What Used to Be
The Belmont Cricket Club. Back in the 19th and early 20th centuries, Philadelphia actually had four cricket clubs. One of them was right in Kingsessing at about 50th and Chester, as well as a cricket pitch known as the Sherwood Forest at 58th and Baltimore. Philadelphian Bart King played for Belmont, and he was regarded as the best American cricketer and one of the best in the world. When groups of all star Cricketers like King got together in the late 19th century, it wasn’t uncommon for them to beat teams from Britain. According to PhillyHistory.Org, King and the Belmont Cricket Club were known for being laid-back and working class. They didn’t put on any airs like some of the city’s other cricket clubs.
Belmont and most of the other clubs shut down by about the dawn of World War I. People started getting more interested in baseball and didn’t have the time for really long cricket matches, which can last for days.
Community Gathering Places
Farm 51: Billing itself as part production site and part neighborhood hangout, Farm 51 provides nearby residents with affordable produce. It’s located next to Kingsessing Park at 51st and Chester.
Francis J. Myers Rec Center: This is one of the top areas to play basketball in Southwest Philly, located at 58th and Kingsessing.
Thing to Check Out
Bartram’s Garden. Back in the early 1700s, the nation’s first botanical garden was started by John Bartram after he purchased 102 acres from Swedish settlers. He was the man. Legend has it Bartram carried a 25-feet-wide Cypress tree from Georgia for his garden, which contained many exotic species of plants. He purchased the plants or seeds for them during his many travels.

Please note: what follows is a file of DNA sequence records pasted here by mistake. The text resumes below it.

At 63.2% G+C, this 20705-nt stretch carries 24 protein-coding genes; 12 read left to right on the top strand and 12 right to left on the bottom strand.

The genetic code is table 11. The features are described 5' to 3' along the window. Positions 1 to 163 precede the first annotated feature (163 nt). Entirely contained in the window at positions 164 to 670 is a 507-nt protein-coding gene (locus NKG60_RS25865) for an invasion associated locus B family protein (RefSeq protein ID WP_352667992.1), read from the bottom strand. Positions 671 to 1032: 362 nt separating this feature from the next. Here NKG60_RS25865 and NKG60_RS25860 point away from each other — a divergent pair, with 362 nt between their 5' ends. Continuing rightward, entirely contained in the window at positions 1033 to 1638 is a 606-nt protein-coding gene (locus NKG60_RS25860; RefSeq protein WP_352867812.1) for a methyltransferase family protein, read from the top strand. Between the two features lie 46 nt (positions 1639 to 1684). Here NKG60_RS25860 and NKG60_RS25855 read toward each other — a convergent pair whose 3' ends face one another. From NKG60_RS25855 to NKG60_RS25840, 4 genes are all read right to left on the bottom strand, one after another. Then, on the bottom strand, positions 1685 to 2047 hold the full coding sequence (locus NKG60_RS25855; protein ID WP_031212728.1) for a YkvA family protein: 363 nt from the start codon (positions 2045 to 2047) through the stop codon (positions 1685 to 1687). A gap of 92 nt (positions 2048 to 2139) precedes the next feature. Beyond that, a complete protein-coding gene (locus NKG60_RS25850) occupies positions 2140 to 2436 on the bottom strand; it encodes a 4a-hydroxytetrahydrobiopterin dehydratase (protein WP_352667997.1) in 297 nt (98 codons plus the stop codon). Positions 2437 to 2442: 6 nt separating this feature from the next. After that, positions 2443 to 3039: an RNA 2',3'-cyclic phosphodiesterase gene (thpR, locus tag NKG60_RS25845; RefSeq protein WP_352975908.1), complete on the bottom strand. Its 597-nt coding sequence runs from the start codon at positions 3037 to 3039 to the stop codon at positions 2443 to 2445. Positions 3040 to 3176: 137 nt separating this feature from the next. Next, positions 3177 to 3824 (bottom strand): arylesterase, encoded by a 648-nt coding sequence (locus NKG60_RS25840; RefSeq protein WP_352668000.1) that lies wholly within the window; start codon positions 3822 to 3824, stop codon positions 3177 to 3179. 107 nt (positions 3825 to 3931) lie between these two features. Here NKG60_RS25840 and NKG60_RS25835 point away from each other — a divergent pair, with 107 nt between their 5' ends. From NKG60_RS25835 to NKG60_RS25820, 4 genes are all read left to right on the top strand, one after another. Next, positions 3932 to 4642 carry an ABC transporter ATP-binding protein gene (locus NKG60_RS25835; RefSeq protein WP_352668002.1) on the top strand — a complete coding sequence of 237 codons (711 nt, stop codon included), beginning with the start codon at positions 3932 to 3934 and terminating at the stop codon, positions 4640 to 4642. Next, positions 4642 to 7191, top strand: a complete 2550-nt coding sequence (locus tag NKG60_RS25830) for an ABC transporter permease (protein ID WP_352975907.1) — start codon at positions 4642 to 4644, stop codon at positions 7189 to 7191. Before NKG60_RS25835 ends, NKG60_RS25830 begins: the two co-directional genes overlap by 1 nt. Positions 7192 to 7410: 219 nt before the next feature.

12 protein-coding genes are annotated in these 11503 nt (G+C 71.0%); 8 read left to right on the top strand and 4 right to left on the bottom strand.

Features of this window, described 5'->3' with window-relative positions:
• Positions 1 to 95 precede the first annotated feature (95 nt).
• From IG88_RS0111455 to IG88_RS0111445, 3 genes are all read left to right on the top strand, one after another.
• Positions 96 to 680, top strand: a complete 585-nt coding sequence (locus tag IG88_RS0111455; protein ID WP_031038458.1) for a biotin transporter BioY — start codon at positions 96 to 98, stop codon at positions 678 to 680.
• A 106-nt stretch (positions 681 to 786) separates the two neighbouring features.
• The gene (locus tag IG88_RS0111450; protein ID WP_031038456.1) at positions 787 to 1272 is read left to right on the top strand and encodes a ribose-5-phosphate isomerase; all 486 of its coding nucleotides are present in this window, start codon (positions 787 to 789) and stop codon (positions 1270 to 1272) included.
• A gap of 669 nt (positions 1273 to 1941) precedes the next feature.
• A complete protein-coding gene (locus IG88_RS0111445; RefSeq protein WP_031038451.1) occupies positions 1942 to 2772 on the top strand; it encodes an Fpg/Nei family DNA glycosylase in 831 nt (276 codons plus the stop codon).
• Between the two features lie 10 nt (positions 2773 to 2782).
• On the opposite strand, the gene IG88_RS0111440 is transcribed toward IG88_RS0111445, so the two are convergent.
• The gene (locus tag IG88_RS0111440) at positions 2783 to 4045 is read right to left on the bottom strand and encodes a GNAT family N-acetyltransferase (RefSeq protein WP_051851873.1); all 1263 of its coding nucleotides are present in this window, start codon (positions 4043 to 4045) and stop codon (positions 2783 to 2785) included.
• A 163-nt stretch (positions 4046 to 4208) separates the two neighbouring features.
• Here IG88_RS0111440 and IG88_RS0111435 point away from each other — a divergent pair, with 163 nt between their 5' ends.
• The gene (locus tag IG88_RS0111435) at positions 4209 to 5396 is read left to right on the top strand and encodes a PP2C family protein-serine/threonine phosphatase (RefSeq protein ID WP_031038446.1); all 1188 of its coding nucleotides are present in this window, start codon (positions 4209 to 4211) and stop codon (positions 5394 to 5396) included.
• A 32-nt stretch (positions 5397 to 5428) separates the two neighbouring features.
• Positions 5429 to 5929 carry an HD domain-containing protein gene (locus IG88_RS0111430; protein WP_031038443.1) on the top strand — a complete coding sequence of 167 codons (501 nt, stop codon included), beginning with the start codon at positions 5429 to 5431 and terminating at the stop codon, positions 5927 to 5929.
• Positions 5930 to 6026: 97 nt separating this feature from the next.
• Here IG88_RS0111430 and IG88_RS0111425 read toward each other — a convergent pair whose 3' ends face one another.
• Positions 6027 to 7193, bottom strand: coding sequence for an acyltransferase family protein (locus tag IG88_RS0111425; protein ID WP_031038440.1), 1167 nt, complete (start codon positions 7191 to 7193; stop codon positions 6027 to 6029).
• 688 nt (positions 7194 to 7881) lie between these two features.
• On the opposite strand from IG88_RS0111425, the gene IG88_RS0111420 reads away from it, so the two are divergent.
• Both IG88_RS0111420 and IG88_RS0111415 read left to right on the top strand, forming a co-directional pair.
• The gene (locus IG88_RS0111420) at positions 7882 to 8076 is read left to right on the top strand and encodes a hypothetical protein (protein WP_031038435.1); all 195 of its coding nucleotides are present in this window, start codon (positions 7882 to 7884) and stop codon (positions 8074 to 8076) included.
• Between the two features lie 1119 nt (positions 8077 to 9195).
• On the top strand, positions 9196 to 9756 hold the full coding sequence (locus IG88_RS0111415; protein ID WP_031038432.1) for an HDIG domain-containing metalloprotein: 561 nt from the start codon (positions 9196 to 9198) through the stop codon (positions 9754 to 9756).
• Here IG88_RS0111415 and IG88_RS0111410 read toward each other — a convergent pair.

His son, William, took over the garden after him and hung out with many of the delegates during the Constitutional Convention, showing them the garden in its earliest stages. Today Bartram’s Garden remains one of the top tourist sites in the city and offers 45 acres worth of plants, wildlife and wetlands.
Kingsessing is the oldest part of Philadelphia. It was the first area settled by the Swedes in 1644, and they lived in Southwest Philadelphia along with Delaware, decades before William Penn even arrived. Residents farmed along the area until the early 20th century when industry took over. The people who lived in Kingsessing were largely lower middle class who worked at factories or plants in or nearby the neighborhood. When many of those places shut down, people and other businesses moved out, leaving Kingsessing a victim of urban decay for the last few decades. While its northern neighbor Cedar Park has seen gentrification and an infusion of different races and ethnicities, Kingsessing for the most part has stayed predominantly black and continues to be one of the most depressed neighborhoods in the city.